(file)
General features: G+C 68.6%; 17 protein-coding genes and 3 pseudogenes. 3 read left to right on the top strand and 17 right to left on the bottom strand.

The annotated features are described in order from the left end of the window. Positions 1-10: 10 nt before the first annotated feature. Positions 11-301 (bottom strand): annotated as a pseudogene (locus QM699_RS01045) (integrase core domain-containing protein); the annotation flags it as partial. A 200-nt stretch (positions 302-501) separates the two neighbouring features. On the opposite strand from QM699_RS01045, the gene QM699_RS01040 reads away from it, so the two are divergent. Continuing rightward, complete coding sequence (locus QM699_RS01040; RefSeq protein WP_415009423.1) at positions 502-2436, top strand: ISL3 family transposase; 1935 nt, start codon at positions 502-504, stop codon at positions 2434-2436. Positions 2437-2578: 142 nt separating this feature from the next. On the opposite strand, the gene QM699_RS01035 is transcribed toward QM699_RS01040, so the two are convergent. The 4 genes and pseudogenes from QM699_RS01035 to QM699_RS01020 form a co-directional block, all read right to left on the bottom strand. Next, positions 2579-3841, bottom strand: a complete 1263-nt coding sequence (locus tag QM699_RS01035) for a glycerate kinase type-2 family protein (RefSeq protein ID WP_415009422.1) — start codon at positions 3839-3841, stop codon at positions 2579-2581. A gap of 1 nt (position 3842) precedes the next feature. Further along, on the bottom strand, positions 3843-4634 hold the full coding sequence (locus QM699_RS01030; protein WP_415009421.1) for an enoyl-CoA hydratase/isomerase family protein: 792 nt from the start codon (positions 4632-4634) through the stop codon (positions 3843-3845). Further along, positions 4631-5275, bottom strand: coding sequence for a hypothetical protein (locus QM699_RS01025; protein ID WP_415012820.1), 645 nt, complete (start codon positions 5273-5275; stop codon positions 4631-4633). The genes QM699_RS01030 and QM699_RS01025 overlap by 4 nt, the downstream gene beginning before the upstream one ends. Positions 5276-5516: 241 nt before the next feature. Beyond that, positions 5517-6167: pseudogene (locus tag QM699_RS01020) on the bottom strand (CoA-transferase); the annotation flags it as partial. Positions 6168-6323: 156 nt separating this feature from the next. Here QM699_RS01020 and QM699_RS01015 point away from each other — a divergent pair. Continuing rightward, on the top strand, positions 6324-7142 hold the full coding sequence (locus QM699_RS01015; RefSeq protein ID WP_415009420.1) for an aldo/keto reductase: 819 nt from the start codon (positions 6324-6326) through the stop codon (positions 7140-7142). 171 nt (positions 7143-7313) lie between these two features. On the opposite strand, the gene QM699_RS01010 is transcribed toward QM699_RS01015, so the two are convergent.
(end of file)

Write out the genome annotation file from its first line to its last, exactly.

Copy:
General features: G+C 68.6%; 17 protein-coding genes and 3 pseudogenes. 3 read left to right on the top strand and 17 right to left on the bottom strand.

The annotated features are described in order from the left end of the window. Positions 1-10: 10 nt before the first annotated feature. Positions 11-301 (bottom strand): annotated as a pseudogene (locus QM699_RS01045) (integrase core domain-containing protein); the annotation flags it as partial. A 200-nt stretch (positions 302-501) separates the two neighbouring features. On the opposite strand from QM699_RS01045, the gene QM699_RS01040 reads away from it, so the two are divergent. Continuing rightward, complete coding sequence (locus QM699_RS01040; RefSeq protein WP_415009423.1) at positions 502-2436, top strand: ISL3 family transposase; 1935 nt, start codon at positions 502-504, stop codon at positions 2434-2436. Positions 2437-2578: 142 nt separating this feature from the next. On the opposite strand, the gene QM699_RS01035 is transcribed toward QM699_RS01040, so the two are convergent. The 4 genes and pseudogenes from QM699_RS01035 to QM699_RS01020 form a co-directional block, all read right to left on the bottom strand. Next, positions 2579-3841, bottom strand: a complete 1263-nt coding sequence (locus tag QM699_RS01035) for a glycerate kinase type-2 family protein (RefSeq protein ID WP_415009422.1) — start codon at positions 3839-3841, stop codon at positions 2579-2581. A gap of 1 nt (position 3842) precedes the next feature. Further along, on the bottom strand, positions 3843-4634 hold the full coding sequence (locus QM699_RS01030; protein WP_415009421.1) for an enoyl-CoA hydratase/isomerase family protein: 792 nt from the start codon (positions 4632-4634) through the stop codon (positions 3843-3845). Further along, positions 4631-5275, bottom strand: coding sequence for a hypothetical protein (locus QM699_RS01025; protein ID WP_415012820.1), 645 nt, complete (start codon positions 5273-5275; stop codon positions 4631-4633). The genes QM699_RS01030 and QM699_RS01025 overlap by 4 nt, the downstream gene beginning before the upstream one ends. Positions 5276-5516: 241 nt before the next feature. Beyond that, positions 5517-6167: pseudogene (locus tag QM699_RS01020) on the bottom strand (CoA-transferase); the annotation flags it as partial. Positions 6168-6323: 156 nt separating this feature from the next. Here QM699_RS01020 and QM699_RS01015 point away from each other — a divergent pair. Continuing rightward, on the top strand, positions 6324-7142 hold the full coding sequence (locus QM699_RS01015; RefSeq protein ID WP_415009420.1) for an aldo/keto reductase: 819 nt from the start codon (positions 6324-6326) through the stop codon (positions 7140-7142). 171 nt (positions 7143-7313) lie between these two features. On the opposite strand, the gene QM699_RS01010 is transcribed toward QM699_RS01015, so the two are convergent.